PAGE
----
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Feb 06 2009

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La buena vida

Una parábola en torno al progreso y la buena vida … A veces no es necesario “progresar”, ni “expandirse”.

An American businessman was at the pier of a small coastal Mexican village when a small boat with a lone fisherman docked. Inside the boat were several large yellowfin tuna. He complimented the fisherman on the quality of fish and asked how long it took to catch them. “Only a little while,” the fisherman replied.

The businessman then asked why didn’t he stay out longer and catch more fish. The fisherman said he had enough to support his family’s needs. The businessman asked, “What do you do with the rest of your time?” The fisherman said, “I sleep late, fish a little, play with my children, take siesta with my wife, Maria, and then teach children how to fish before I stroll into the village each evening where I sip wine and play guitar with my friends. I have a full and busy life.”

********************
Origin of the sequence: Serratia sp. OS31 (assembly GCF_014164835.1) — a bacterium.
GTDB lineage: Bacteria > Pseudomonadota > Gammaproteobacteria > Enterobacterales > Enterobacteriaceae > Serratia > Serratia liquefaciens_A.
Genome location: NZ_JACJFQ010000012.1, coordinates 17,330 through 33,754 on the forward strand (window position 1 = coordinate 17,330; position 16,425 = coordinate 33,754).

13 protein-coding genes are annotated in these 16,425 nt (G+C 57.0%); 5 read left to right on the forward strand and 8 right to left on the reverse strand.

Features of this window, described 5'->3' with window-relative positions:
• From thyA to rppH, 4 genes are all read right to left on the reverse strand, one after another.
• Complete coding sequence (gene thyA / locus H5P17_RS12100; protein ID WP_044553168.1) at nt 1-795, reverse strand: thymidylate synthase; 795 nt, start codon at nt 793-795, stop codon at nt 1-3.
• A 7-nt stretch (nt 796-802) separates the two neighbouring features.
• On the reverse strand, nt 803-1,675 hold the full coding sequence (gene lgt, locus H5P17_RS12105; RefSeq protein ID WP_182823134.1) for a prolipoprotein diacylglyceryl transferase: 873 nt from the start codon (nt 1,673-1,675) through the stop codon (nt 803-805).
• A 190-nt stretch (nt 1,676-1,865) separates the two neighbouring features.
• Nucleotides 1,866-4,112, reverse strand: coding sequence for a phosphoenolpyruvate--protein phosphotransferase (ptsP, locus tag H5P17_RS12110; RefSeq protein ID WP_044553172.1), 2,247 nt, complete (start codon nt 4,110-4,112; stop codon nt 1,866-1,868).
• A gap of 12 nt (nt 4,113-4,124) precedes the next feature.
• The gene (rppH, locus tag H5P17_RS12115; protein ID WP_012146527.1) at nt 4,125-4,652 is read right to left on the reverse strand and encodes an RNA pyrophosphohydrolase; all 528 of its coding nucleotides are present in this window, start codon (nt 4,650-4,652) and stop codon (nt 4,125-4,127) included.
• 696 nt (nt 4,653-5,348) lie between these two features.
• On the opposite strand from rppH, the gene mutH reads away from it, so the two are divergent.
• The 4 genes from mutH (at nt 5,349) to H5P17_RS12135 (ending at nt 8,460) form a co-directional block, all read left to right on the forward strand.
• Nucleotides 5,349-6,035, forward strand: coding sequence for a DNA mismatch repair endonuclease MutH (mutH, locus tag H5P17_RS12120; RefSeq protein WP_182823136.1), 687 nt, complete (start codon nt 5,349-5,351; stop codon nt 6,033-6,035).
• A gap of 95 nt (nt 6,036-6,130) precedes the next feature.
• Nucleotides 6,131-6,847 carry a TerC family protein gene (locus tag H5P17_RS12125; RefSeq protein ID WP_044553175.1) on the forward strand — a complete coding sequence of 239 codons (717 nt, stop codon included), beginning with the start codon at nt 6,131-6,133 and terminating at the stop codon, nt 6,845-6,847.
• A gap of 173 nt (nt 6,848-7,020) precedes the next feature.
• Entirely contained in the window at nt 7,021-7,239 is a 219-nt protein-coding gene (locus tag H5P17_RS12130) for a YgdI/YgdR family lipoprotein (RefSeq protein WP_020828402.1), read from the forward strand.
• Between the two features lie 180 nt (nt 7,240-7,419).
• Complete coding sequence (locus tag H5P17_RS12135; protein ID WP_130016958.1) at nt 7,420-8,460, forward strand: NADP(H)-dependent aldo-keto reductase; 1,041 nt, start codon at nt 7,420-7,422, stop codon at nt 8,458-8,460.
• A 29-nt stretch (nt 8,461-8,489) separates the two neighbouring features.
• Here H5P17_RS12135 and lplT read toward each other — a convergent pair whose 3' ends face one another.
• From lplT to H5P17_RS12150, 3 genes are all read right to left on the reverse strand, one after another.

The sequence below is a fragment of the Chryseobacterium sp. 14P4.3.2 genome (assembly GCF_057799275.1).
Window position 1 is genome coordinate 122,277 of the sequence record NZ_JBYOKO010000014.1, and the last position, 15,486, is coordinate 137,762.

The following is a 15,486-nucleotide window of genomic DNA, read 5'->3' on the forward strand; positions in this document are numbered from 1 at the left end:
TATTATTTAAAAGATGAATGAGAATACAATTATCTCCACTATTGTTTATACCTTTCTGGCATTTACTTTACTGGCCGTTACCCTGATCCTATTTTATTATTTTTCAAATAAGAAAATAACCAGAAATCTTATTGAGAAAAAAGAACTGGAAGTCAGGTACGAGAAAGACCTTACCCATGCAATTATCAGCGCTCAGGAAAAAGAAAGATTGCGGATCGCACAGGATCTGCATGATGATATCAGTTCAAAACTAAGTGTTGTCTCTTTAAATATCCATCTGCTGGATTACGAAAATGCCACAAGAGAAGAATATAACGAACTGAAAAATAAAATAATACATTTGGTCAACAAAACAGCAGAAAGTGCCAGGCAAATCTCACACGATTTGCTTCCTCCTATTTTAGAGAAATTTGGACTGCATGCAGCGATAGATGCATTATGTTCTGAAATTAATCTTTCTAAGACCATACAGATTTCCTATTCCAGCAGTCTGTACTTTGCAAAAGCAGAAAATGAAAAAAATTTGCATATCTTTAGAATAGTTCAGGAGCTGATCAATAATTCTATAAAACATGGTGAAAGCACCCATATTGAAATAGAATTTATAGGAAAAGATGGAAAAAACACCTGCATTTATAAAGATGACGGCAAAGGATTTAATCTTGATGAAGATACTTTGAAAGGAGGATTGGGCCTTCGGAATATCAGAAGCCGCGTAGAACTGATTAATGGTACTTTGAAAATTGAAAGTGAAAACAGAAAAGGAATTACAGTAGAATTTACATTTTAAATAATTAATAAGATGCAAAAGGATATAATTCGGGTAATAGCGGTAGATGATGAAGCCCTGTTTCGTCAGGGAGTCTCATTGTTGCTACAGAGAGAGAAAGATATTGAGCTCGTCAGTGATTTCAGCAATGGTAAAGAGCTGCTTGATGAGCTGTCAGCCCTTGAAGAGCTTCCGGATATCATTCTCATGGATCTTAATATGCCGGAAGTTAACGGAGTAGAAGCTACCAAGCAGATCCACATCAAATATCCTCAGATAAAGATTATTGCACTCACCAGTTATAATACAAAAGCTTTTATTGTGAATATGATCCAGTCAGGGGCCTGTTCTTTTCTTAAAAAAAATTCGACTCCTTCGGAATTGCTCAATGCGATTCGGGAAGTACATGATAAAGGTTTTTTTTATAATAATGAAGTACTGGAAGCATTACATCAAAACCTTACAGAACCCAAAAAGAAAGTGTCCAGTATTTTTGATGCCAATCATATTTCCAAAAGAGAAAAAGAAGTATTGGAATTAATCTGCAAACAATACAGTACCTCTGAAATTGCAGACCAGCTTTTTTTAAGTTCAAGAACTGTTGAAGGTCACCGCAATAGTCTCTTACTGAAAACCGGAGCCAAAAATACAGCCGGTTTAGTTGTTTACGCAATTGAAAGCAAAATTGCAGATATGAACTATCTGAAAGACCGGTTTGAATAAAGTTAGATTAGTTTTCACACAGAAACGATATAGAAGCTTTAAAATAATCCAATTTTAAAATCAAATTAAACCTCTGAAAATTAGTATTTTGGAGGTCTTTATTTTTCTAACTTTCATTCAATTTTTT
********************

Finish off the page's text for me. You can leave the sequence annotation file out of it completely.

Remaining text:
The businessman laughed at him. “I am an MBA and could help you. You should spend more time fishing and with the proceeds buy a bigger boat. With the proceeds from the bigger boat you could buy several boats. Eventually you would have a fleet of fishing boats. Instead of selling your catch to a middleman you would sell directly to the processor. Eventually you could open your own cannery. You would control the product, processing, and distribution.” “And then what would I do?” the fisherman wondered.“You would then, of course, need to leave this small coastal fishing village and move to Mexico City, then probably Los Angeles, and eventually locate in New York City, where you would run your expanding enterprise.”

The fisherman asked, “How long will this all take?” “Ten to fifteen years,” the MBA replied. “But what then, señor?” The MBA laughed, saying that’s the best part: “When the time is right, you would announce an IPO [initial public offering] and sell your company stock to the public. You would become very rich, making millions of dollars.” “Millions? Then what?” The MBA businessman concluded, “Then you would retire. Move to a small coastal fishing village where you would sleep late, fish a little, play with your kids, take siesta with your wife, and then teach children how to fish before you stroll into the village each evening where you could sip wine and play your guitar with your friends.”

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